The Ethics of Spelling

Recently on Facebook I saw a post for a controversial issue.  I don’t want to post the issue here, but rather a part of it: namely, that the post was spelled wrong.  (Like the above image)

Some people commented about how great the message was.  Others commented that they agreed with the message, but they would not re-post because it was spelled wrong.  There were subsequent comments about how the spelling is irrelevant and the message is all that matters.

I personally wouldn’t re-post something that was spelled wrong.  (The misspelling was “your” instead of “you’re”).  It doesn’t seem that difficult to properly edit your post for proper spelling.  In my opinion, posting something that is spelled incorrectly gives an impression of ignorance.  If you’re dealing with a controversial issue, chances are that your “opponents” have enough of an argument already.  By misspelling your argument, the other side can say (legitimately?) “Look, the other side can’t even spell!  They obviously are wrong!”

What do you think is more important?  The general gist of the message, or the particulars of spelling?  Is it better to post a misspelled post or nothing at all?

(*The Facebook post was brought to my attention by my lovely wife.  Thanks Honey!)

Posted in Thoughtful Thursday
  • Shadow Valance

    I think that the message should be appropriately presented. Clerical mistakes, in general, will tend to divert the attention of the readers and the heart message may end up lost. If the message is worth posting, it's worth performing due diligence; it only takes a little bit of extra time clean up a post and give it that professional 'pizazz' (we're not talking thesis work here – most blogs tend to have fewer than 500 characters). A few extra minutes of work before posting may save larger amounts of time and energy spent trying to defend the post against the pedantic antagonist.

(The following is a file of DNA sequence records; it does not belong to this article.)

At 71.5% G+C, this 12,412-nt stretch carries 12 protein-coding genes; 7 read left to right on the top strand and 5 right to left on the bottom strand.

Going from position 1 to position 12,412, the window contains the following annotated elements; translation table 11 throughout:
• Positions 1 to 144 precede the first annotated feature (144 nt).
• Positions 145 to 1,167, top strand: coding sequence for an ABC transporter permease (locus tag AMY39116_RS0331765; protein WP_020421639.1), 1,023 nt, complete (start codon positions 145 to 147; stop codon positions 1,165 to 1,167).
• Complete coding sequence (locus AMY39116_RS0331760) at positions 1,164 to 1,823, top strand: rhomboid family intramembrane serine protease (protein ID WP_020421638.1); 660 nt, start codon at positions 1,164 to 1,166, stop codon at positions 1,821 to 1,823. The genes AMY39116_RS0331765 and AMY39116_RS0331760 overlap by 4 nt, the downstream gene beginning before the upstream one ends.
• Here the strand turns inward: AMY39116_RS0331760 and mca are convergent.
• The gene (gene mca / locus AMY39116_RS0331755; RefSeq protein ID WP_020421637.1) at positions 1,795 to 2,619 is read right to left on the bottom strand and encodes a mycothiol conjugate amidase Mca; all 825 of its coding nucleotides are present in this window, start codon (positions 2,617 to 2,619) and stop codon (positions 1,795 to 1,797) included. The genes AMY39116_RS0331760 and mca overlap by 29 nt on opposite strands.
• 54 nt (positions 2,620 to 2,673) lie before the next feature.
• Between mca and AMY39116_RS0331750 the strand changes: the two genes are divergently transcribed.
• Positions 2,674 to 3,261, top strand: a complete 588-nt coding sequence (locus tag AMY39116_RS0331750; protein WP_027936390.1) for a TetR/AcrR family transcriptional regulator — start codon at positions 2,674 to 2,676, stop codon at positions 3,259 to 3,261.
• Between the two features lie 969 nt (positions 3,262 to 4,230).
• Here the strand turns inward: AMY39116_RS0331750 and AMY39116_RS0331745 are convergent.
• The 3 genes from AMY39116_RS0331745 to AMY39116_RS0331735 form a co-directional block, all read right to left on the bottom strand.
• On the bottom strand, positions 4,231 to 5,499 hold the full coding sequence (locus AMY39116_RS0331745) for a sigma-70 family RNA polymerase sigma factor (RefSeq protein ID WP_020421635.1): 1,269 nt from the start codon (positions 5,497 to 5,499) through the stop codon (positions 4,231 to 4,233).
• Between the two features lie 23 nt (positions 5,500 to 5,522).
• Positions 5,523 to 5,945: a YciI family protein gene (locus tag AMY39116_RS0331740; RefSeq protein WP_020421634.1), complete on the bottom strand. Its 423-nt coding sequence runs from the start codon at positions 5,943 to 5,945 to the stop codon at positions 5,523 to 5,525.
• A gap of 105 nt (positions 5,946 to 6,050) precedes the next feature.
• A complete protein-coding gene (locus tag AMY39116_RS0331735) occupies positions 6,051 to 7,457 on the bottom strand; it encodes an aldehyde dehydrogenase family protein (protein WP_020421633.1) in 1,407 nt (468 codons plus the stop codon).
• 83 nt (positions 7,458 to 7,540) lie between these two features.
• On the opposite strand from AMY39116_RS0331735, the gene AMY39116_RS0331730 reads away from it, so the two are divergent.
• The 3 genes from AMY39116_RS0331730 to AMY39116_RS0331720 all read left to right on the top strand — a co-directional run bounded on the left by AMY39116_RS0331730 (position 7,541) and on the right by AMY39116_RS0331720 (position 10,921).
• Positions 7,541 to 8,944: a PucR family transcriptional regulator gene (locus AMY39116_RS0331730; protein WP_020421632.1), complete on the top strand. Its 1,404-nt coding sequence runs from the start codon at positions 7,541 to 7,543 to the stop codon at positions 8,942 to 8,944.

Regarding re-posting: If the message is important enough, I may re-write the post in my own words and tag the original 'poster' (when using Facebook). I've even corrected posts that I've 're-tweeted'.

    That being said, I recently read somewhere that nearly 50% of high school graduates can be considered 'illiterate'. Add that to the nearly 33% of students who drop out and we've got quite a recipe for long term disaster…

  • Aaron

    Clearly the solution is to take two hours out of your day and design a properly spelled graphic…